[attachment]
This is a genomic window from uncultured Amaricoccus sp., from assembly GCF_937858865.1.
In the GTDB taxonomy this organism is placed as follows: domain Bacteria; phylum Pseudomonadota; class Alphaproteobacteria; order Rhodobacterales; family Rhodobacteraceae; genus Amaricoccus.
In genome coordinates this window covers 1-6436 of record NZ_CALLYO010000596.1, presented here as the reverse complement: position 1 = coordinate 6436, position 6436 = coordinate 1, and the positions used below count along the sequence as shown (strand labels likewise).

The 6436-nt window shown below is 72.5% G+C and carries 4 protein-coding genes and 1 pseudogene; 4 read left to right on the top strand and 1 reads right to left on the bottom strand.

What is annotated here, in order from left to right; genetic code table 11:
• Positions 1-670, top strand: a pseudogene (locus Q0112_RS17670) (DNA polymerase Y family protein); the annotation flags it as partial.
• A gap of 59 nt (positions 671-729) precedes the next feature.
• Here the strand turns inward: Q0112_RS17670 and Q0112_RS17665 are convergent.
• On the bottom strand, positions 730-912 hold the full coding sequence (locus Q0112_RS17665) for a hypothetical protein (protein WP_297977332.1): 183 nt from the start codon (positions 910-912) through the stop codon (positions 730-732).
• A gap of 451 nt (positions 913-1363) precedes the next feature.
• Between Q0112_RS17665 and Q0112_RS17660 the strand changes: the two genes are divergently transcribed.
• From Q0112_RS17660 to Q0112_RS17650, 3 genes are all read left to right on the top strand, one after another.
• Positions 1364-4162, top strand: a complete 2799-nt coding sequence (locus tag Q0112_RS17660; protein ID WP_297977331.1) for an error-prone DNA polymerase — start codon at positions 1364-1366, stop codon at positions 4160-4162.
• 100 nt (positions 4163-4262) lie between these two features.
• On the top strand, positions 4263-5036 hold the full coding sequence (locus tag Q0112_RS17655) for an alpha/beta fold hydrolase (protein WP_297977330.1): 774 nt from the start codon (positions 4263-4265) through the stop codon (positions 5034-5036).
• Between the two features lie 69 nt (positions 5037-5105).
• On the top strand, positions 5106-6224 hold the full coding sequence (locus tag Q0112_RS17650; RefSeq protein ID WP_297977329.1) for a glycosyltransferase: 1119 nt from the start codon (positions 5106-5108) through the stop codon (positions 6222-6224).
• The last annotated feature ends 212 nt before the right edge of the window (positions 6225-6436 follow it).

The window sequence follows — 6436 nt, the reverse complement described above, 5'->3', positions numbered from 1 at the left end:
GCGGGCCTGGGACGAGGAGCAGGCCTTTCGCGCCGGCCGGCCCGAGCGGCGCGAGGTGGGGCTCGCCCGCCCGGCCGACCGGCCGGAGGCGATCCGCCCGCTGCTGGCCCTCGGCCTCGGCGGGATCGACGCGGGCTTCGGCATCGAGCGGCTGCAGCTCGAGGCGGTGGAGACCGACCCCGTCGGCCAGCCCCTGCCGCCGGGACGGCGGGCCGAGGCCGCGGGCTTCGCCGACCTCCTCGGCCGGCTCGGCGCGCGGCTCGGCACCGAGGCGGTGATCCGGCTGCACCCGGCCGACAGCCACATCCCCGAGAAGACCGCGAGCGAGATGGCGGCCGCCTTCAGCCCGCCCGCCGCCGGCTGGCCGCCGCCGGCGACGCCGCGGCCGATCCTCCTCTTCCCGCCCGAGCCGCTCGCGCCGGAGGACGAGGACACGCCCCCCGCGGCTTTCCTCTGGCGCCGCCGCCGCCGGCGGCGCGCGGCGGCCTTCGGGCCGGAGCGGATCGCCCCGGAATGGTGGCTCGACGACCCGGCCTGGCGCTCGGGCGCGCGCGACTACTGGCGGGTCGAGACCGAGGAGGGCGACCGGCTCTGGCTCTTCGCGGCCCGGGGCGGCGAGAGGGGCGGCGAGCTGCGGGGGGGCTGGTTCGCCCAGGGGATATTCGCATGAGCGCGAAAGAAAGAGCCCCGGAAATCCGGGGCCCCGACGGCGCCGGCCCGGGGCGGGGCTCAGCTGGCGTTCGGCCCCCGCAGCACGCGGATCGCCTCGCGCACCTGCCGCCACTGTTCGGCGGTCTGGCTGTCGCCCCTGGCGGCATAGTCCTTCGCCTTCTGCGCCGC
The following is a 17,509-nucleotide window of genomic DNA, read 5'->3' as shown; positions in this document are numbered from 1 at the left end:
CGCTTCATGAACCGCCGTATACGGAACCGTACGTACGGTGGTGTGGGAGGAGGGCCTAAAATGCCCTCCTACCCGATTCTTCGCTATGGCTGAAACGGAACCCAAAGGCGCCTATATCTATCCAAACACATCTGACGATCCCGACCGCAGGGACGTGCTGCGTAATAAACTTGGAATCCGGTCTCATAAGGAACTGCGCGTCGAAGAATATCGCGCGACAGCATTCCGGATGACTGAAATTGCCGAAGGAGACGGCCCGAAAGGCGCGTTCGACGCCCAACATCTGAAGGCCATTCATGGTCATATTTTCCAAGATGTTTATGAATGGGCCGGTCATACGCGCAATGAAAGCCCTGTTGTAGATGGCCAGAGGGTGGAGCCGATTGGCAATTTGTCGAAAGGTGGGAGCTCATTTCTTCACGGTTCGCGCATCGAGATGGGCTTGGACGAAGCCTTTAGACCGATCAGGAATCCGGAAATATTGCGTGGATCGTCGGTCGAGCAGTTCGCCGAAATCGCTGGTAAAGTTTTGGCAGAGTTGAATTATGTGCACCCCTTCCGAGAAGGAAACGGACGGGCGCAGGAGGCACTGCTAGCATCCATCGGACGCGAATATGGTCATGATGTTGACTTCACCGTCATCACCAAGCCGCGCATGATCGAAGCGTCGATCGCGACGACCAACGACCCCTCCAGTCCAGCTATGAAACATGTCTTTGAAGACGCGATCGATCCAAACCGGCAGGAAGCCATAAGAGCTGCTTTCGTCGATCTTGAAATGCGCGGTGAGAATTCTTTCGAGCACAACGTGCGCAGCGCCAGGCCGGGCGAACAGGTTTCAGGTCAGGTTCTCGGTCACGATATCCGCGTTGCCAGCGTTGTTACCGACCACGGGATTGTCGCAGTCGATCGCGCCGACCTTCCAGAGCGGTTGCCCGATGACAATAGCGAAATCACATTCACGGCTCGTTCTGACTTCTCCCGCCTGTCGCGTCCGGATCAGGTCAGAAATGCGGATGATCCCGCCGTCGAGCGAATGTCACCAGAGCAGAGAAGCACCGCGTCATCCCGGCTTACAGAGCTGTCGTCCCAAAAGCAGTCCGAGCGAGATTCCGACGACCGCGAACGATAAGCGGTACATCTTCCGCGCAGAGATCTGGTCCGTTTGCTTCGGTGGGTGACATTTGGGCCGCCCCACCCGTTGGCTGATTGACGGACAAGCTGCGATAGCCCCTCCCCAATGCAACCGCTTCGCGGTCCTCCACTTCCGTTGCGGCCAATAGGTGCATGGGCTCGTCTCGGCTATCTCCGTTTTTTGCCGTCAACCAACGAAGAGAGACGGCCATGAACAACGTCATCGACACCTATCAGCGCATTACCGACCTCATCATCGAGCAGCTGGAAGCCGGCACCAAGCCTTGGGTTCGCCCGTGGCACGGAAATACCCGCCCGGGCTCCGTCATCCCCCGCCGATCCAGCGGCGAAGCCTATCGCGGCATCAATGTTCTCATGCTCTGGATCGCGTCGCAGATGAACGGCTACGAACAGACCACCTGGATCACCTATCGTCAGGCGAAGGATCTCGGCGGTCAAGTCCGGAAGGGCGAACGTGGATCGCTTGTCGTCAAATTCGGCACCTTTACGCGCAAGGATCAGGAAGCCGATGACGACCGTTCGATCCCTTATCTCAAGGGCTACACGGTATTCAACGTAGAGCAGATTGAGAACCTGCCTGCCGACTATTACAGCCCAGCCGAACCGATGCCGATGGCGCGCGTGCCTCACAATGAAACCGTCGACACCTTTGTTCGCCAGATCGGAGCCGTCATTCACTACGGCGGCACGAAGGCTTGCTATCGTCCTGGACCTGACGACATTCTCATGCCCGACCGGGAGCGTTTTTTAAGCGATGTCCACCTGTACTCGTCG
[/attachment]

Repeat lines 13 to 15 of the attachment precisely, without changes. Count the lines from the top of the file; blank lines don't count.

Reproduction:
• Positions 1364-4162, top strand: a complete 2799-nt coding sequence (locus tag Q0112_RS17660; protein ID WP_297977331.1) for an error-prone DNA polymerase — start codon at positions 1364-1366, stop codon at positions 4160-4162.
• 100 nt (positions 4163-4262) lie between these two features.
• On the top strand, positions 4263-5036 hold the full coding sequence (locus tag Q0112_RS17655) for an alpha/beta fold hydrolase (protein WP_297977330.1): 774 nt from the start codon (positions 4263-4265) through the stop codon (positions 5034-5036).